In Shoojit Sircar’s Gulabo Sitabo, there is easy chemistry between Amitabh Bachchan and Ayushmann Khurrana, the dialogue packs a punch, and the comic set-pieces are incessantly charming. Halfway through, when the film starts peeling its layers, it becomes all the more captivating.
Over their last two outings (Piku, October), Shoojit Sircar and his regular collaborator Juhi Chaturvedi have perfected the kind of storytelling that excels at locating the real action in the screenplay. Their films take longer to write than to shoot. Gulabo Sitabo, the duo’s latest collaboration now streaming on Amazon Prime, is cut from the same cloth: It took Chaturvedi a year and a half to write the film’s script and Sircar just 32 days to wrap up shooting. That is to say, the grandness of the ideas in the narrative – themes of mortality, co-dependence, possession, and caregiving – are translated onscreen with a simplicity that lends the film an impressive no-frills quality. It’s perhaps why their films can easily be summarised in a line. For instance, Piku is about a father-daughter road trip, October is a story about a young comatose girl in the same way Gulabo Sitabo is a film about an ageing landlord locked in a game of one-upmanship with his younger tenant. But the achievement of Sircar-Chaturvedi outings are that their summaries are merely a cleverly orchestrated ruse, meant to give the viewer a sense of the bigger picture.
Gulabo Sitabo, the year’s first Hindi film to skip a theatre release and directly premiere online as a result of the pandemic, is a movie that invariably sounds better on paper than on screen. Set in Old Lucknow and shot on location, the film unfolds in a dilapidated, sprawling mansion called Fatima Mahal and revolves around Mirza (a gamely Amitabh Bachchan), a 78-year-old crooked, miserly landlord and Baankey Rastogi (Ayushmann Khurrana), his scheming tenant. Baankey and his family – a widowed mother and three young sisters – are one of the five tenants who share the same roof as Mirza and Begum (a scene-stealing Farrukh Jaffar).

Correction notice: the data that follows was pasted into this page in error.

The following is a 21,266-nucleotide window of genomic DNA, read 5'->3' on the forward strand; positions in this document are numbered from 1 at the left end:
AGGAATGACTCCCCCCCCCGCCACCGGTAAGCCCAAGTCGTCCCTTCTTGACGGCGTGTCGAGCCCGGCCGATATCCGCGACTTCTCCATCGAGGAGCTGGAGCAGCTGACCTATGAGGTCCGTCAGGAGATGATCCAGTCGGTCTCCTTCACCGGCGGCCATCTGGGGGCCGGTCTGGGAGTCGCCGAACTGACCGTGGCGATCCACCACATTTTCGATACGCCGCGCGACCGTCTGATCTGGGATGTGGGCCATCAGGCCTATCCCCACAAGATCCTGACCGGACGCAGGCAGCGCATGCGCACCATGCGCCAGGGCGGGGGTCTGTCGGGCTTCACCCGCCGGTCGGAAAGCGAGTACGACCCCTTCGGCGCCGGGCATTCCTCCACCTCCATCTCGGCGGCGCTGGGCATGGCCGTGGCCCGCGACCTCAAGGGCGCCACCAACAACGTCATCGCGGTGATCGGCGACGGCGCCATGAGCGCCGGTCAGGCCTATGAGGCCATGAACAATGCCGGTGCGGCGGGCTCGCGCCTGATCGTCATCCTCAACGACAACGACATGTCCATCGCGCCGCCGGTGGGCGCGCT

The grouchy Mirza, always pulling petty pranks and hurling abuses, wants nothing more than to rid his mansion of the “termites,” who in accordance with leases signed decades ago pay pittance as rent and on some months circumvent paying anything at all. Except his tenants, living a similar economically impoverished existence as him, have no desire to leave, forcing Mirza to seek the help of Christopher Clarke (Brijendra Kala), an eccentric lawyer specialising in both nabbing houses and vacating them. Thrown into the mix is the Indian bureaucracy, represented by Gyanesh Shukla (Vijay Raaz), an archaeologist who is of the opinion that the mansion is a potential heritage site and should be handed over to the government.
The grandness of the ideas in the narrative are translated onscreen with a simplicity that lends the film an impressive no-frills quality.
Initially – in the first half hour or so – the film lives upto the expectations of being an easy comedy of errors built on the frequent clashes between Mirza and Baankey and the ripple effect of destruction that it creates. The title of the film is borrowed from a traditional Uttar Pradesh puppet art that features Gulabo and Sitabo, two rival wives at odds with each other. Sircar deploys it as an obvious metaphor for the antics of Mirza and Baankey and Avik Mukhopadhyay’s camera diligently sets up the stage for battle by capturing the neglect inside the mansion as matter-of-fact. There is easy chemistry between the two lead actors, the dialogue packs a punch, and the comic set-pieces are incessantly charming.